Are you sure you want to delete this?
Maybe my English is not that good, so maybe I got it all wrong, but I will give it one more try, if that is ok. I wrote down as precise as I could, without altering what you talked about, from 37th minute to 40:17.
"The aspect ratio is one of the early choices you make, it is the feeling of the film, and again I do not know why , I could not write a paper on why, one aspect ratio works for one film and doesn't for another, I do not know..."
"we are expecting you to write a paper"
"If it is a western, wide open spaces we got to do it. You know, wide screen, cinemascope, whatever... You know, really, do you? I do not know really. The lighthouse had a lot of exteriors, probably not the best example, but you know, you do not have to go to a wide screen just because it is a western."
MATT talks about aspect ratio for social media 9:16, and the fact there are people who shoot anamorphic just because it is a trend...
You say you would try it (9:16), interesting, but not for an entire feature film. You also talked about your experience with photography, the academy ratio...
"I do not know why, but it is just... I mean, you could say you want to be careful that the frame, or the format, the hole style of the cinematography doesn't overpower story. You might have a very quiet, delicate story and then you shoot in wide screen with strong compositions, with people one the side of the frame, so the cuts are really dramatic when somebody is looking left or looking right or maybe you short sight them the wrong way. Now is that really wright necessary for the subject if it is a very quiet intense small piece, and it is really about the characters? I think that is destructive myself, I would like to see it work, but I haven't yet..."
I wonder If I got what you meant by saying that wide screen with strong compositions it`s destructive for intimate characters-based stories. and if you used that on Revolutionary Road.
The car scene I think is a good illustration of that. It seems the use of the wide screen is to set them apart. One on one side of the frame, the other on the opposite side. When it cuts on Leo 'character, he seems so far from his wife, and when he leans on his back, the distance increases. Once they are arguing beside the car, there are the electric pols separating them, the verticals in the background.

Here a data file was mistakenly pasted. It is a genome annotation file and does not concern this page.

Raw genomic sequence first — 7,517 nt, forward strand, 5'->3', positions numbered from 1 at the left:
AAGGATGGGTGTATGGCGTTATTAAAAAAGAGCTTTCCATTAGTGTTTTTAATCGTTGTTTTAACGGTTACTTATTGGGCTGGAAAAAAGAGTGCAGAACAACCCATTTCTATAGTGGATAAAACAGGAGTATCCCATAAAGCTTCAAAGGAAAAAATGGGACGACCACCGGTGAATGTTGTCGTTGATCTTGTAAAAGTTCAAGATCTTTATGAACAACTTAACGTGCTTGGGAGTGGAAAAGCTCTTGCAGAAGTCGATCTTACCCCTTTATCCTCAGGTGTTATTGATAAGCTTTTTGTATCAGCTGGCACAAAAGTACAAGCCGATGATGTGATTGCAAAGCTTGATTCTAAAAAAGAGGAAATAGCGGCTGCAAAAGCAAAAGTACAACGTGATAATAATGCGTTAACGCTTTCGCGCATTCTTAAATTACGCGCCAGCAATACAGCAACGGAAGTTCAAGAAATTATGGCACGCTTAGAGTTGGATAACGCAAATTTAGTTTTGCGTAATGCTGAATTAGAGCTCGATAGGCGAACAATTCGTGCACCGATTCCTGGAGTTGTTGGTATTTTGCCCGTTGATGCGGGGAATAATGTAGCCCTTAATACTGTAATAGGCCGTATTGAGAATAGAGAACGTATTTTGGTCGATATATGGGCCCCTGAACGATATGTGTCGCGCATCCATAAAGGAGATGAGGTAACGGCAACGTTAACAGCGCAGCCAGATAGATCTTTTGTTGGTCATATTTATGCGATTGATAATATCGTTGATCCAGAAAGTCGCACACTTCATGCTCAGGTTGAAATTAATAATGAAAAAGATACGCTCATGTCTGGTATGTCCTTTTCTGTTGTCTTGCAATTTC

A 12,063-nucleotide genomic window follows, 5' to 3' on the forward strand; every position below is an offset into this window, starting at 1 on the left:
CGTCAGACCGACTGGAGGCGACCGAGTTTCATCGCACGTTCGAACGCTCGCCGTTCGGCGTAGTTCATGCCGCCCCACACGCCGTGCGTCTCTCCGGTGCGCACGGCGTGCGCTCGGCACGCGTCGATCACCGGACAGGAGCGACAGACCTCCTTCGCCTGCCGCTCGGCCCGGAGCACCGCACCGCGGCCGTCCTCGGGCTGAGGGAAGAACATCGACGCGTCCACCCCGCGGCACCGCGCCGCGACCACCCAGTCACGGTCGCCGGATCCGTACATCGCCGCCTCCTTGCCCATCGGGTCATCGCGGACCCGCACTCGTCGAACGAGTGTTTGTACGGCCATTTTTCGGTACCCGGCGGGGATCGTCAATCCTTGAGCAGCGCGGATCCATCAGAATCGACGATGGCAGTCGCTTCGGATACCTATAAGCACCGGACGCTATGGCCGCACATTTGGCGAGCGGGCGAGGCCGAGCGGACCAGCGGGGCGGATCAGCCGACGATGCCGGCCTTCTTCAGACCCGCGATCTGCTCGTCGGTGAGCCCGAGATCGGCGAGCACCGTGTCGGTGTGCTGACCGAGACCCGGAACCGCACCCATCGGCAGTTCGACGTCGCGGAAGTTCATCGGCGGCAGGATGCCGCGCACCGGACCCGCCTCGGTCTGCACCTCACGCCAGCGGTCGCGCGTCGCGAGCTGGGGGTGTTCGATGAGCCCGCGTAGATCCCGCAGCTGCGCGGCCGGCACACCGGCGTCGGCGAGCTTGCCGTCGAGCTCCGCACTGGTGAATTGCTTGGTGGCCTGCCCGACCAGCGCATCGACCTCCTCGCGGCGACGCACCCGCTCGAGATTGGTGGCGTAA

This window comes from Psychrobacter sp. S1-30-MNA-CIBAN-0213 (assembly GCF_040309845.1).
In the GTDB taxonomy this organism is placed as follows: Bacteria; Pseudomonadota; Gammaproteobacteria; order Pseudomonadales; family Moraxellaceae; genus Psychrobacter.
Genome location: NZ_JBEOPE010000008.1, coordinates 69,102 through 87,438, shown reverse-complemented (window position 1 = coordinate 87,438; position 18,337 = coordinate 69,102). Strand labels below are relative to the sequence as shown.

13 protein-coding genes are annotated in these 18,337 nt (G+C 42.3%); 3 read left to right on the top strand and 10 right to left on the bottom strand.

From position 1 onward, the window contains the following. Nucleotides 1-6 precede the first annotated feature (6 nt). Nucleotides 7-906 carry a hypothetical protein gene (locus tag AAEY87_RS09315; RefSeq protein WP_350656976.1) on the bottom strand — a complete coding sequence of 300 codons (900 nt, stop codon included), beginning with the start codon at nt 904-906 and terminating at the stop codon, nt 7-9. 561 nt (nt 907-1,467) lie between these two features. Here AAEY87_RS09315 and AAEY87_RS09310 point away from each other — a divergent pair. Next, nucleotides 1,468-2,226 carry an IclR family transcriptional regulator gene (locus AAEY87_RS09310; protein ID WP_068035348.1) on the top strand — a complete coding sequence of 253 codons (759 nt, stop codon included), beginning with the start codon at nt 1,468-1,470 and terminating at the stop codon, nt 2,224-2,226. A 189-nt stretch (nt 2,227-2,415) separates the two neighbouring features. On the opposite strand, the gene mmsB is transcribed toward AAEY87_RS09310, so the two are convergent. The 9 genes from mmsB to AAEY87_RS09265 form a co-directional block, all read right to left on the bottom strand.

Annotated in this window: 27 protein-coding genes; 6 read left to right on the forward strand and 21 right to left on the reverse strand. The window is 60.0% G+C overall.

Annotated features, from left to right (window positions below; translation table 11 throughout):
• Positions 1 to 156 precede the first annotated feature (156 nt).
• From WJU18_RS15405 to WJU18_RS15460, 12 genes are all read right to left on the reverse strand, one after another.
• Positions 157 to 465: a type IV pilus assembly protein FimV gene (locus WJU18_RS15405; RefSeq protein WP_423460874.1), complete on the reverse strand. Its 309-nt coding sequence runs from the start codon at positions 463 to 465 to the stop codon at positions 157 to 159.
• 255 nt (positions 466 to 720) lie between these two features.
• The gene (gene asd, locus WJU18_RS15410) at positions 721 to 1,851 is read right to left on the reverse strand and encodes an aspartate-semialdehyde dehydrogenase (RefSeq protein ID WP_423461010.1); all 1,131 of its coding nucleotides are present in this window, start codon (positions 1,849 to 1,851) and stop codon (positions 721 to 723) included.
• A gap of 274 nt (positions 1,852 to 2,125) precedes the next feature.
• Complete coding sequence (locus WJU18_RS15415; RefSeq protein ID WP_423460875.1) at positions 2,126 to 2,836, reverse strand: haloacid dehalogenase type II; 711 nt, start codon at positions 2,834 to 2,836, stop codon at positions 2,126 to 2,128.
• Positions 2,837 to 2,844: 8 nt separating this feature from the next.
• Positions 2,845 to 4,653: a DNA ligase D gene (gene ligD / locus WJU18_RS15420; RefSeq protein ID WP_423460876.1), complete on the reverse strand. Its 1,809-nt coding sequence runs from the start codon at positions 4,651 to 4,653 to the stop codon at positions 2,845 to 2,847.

And the shot with them standing in the car, it`s an odd shot, with all that space to the left and up the frame. When they get back in the car they are filmed from the side, with the focus on the face in front and the other just blurred, but no more separation this time, no more distance between them, maybe because they share the same grief? Their heads nearly overlap... Having one character in the foreground and the other behind blurred heavily, it's something that it`s used later in the film, but you keep a distance between the two, when they have an argue, more than once this reoccurs.
When back to the house she is so far from the window, and there are all that verticals which block her, the frame of the door, the staircase, the frame of the window, the frames of the paintings. And yet again she is on the other side on the frame. She has the back blocked by the lamp; she is so trapped. The house is so present, on wide screen, the place she does not like, the place she would want to leave behind. When she takes the garbage outside once again, she is blocked to the right by some fence, and to the left in the background it is a street pole, as if a frame in a frame. With that street pole, the top of it it`s cut, I wonder if you choose to that in a way to avoid too much symmetry, perhaps with the top of the pole it would have had too much balance?
There is another frame, in front of the house, on the lone, sunset I guess, water sparkling, they have a hug, it all happens in a distance, and their shapes over lapse the shape of a tree in the background. The camera is quite frontal. There are no diagonals, no perspective, lines aren`t going anywhere, it`s quite a bidimensional representation. This is just after they decide they will go to Paris. Did you choose this framing to induce the fact that they won't go anywhere?
Franck`s first appearance to the office, he comes from the background, left side of the frame, he is small. We find out he does not like his job... The second time he appears to the office with his big news, he is still left of the frame, much closer this time, but he does not own the frame, he is not in the middle. He is enthusiastic, he pushes the camera, but it is not in the center, once again all that space the other side.
Was wide screen more convenient for this film to enhance the dramatic relationship between characters by putting more space between them, by trapping them inside the frame? The bigger the frame, the bigger the trap?